IndyCar Drivers To Know: Carlos Muñoz

A year after declaring that he would one day win at Indy, can two-time runnerup finally clinch victory?
One year ago, Carlos Muñoz stepped out of his car at the conclusion of the 100th Indianapolis 500, embraced his crew, and broke down in tears.
Muñoz then walked into the media center to address the circus of reporters and photographers waiting on race winner and teammate Alexander Rossi, who had stretched his fuel and defeated Muñoz.
With tears in his eyes, Muñoz addressed the media and declared, “I will win this race one day.”
Colombian Carlos Muñoz had once again finished second in the “Greatest Spectacle in Racing.” His second runner up finish since his rookie year in 2013.
Most drivers would look at a second place run at Indianapolis and be pleased with the result. They would take the momentum from the runner up finish and build on it for next year.
However, for Muñoz, second isn’t good enough.
“When I was younger, I knew it was a big race,” says Muñoz. “I saw Juan [Montoya] win and I knew it was a big deal for Colombia.”
Growing up in Bogota, Colombia, Muñoz was a big fan of two-time race winner Juan Pablo Montoya, who also shared his hometown.
“I started watching [Juan] in 1999, his first season. He won the championship and it was very big for Colombia. There weren’t a lot of athletes from Colombia doing well in sports, so he was the big boom for Colombia,” says
Muñoz on his hero Montoya.
Muñoz recalls watching the 2000 Indianapolis 500 at home with his father and cheering on Montoya to win the race.
After Montoya took the checkered flag, Muñoz looked out into the streets of his hometown and saw pandemonium.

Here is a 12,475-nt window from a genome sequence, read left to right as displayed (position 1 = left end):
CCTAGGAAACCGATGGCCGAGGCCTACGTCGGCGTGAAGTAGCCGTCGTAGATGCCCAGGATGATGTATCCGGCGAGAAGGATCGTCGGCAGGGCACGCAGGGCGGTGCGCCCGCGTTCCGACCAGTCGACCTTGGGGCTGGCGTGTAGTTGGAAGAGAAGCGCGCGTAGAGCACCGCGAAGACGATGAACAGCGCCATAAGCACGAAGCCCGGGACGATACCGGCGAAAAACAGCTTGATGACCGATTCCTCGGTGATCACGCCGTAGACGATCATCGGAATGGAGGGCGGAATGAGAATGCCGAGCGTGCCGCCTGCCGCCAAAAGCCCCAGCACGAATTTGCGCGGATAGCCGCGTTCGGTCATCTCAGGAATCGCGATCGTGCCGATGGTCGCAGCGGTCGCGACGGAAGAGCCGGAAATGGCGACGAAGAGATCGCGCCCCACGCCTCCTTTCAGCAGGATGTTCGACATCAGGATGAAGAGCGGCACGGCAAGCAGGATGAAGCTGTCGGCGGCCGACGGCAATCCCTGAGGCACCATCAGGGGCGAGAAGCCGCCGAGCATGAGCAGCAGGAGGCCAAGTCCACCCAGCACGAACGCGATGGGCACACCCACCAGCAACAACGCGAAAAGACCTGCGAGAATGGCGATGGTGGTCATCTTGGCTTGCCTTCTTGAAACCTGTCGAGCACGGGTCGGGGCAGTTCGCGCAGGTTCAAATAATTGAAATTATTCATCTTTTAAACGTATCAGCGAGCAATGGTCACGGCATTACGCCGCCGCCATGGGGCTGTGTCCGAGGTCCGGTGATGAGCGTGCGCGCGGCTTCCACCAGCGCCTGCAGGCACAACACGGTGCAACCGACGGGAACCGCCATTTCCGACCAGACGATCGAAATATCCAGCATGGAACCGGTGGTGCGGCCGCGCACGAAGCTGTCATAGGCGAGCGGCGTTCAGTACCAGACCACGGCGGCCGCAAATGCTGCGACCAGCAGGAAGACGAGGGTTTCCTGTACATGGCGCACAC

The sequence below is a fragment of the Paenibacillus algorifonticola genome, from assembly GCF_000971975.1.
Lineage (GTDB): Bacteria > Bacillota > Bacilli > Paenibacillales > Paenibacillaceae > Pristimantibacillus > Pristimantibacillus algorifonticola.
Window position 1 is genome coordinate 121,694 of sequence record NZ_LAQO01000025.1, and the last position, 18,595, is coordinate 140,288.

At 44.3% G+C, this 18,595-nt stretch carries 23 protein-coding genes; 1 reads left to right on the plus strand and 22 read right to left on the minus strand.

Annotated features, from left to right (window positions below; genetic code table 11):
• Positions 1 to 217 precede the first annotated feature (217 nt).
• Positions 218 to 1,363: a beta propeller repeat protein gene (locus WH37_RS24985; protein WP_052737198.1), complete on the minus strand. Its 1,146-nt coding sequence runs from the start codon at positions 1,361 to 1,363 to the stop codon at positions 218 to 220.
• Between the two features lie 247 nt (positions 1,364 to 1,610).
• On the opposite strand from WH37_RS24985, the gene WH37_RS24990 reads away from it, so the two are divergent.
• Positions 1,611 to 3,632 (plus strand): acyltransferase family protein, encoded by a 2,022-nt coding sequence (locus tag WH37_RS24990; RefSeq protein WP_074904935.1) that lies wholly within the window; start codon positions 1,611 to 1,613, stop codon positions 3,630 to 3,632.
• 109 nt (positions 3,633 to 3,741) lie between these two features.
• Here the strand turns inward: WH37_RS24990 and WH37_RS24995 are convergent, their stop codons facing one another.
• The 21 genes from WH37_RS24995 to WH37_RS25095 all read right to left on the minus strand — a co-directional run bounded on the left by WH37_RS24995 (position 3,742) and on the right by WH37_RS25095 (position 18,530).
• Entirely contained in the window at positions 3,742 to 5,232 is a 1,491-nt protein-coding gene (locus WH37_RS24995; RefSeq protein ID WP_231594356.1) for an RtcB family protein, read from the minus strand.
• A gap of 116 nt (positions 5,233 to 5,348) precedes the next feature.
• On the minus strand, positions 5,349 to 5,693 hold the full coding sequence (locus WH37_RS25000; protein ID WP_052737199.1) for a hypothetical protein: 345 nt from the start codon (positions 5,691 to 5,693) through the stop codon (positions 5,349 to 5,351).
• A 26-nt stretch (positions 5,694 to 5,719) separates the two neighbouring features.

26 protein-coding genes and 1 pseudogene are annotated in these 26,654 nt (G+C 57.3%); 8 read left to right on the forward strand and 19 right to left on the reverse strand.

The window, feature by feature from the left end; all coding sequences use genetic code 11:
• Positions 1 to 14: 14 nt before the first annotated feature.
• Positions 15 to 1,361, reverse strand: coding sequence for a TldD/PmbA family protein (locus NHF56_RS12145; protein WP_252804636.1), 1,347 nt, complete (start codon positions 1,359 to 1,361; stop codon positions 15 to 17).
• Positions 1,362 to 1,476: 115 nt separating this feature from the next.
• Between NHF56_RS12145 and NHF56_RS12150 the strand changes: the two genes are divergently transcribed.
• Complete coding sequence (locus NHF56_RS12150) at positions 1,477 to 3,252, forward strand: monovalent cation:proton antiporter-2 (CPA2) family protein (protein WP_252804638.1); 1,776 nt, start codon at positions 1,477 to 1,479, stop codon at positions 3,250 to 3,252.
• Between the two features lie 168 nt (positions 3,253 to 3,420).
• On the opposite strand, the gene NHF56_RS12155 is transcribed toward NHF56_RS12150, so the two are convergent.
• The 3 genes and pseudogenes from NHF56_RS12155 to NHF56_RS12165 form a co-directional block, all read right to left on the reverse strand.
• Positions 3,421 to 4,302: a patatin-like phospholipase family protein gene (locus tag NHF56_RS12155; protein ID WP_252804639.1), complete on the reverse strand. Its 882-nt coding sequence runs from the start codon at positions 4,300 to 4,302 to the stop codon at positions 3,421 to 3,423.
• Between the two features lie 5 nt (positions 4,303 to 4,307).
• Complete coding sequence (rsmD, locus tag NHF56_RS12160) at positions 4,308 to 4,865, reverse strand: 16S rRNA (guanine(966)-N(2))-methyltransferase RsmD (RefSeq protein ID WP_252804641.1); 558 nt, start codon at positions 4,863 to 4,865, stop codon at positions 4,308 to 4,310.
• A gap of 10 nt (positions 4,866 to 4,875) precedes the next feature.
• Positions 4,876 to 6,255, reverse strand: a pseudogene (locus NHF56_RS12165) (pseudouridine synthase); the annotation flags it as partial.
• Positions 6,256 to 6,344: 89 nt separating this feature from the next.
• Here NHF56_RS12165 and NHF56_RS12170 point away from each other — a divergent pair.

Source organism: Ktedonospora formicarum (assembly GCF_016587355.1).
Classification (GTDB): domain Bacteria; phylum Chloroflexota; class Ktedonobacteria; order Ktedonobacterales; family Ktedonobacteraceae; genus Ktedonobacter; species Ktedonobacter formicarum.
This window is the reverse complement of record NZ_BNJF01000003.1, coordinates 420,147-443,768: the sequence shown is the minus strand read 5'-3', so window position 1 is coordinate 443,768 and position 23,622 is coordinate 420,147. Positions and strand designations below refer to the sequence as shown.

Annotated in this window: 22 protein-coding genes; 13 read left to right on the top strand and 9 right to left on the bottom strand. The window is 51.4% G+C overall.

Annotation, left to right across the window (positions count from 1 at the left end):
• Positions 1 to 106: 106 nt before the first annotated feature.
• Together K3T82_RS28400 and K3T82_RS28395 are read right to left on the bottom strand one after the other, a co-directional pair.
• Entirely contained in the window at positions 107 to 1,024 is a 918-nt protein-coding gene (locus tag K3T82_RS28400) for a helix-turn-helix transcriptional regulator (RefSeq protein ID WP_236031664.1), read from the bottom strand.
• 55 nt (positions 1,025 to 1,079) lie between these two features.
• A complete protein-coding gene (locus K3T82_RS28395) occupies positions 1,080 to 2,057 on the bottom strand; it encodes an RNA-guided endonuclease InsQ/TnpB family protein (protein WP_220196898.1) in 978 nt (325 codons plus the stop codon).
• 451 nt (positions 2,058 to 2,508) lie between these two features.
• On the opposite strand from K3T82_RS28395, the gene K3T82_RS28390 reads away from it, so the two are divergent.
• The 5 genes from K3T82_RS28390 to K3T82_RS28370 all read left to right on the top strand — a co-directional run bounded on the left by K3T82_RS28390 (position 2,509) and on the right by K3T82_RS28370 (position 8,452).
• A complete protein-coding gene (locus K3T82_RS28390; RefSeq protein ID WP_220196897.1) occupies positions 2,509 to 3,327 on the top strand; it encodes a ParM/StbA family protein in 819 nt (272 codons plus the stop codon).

“Everybody was running out into the streets, cheering, making noise, shooting fireworks, it was as if Colombia had just won a football match.”
This experience showed Muñoz just how important the Indianapolis 500 was not just for racing, but for his country as well.
This year, Muñoz has moved to a new team, A.J. Foyt Enterprises. He has a new engine supplier in Chevrolet, and one teammate in native Hoosier Conor Daly compared to his three with Andretti Autosport.
The added pressure of driving for legend A.J. Foyt hasn’t phased Muñoz. His drive to win at Indianapolis still burns as deep as it did before. In fact, for Muñoz, he feels even less pressure.
“Whether it’s the 100th or the 101st, it’s still the Indy 500 and it’s really special for everyone, especially it would be great for A.J. Foyt.”
Muñoz will start 24th for the 101st running of the Indianapolis 500, his worst start in the race in four previous efforts. However, Muñoz has a feeling a win this year, with the added difficulty, will make the race even more special.
“It’s just like a girl. When it’s hard to get the girl, you just want her more. When it’s an easy girl, it doesn’t mean that much.”
Muñoz wants to win the Indianapolis 500 more than any other race. He wants to bring pride and nationalism back to Colombia. He wants to beat his childhood hero, Juan Pablo Montoya.
There is only one goal for Muñoz this Sunday, and that is to win the Indianapolis 500.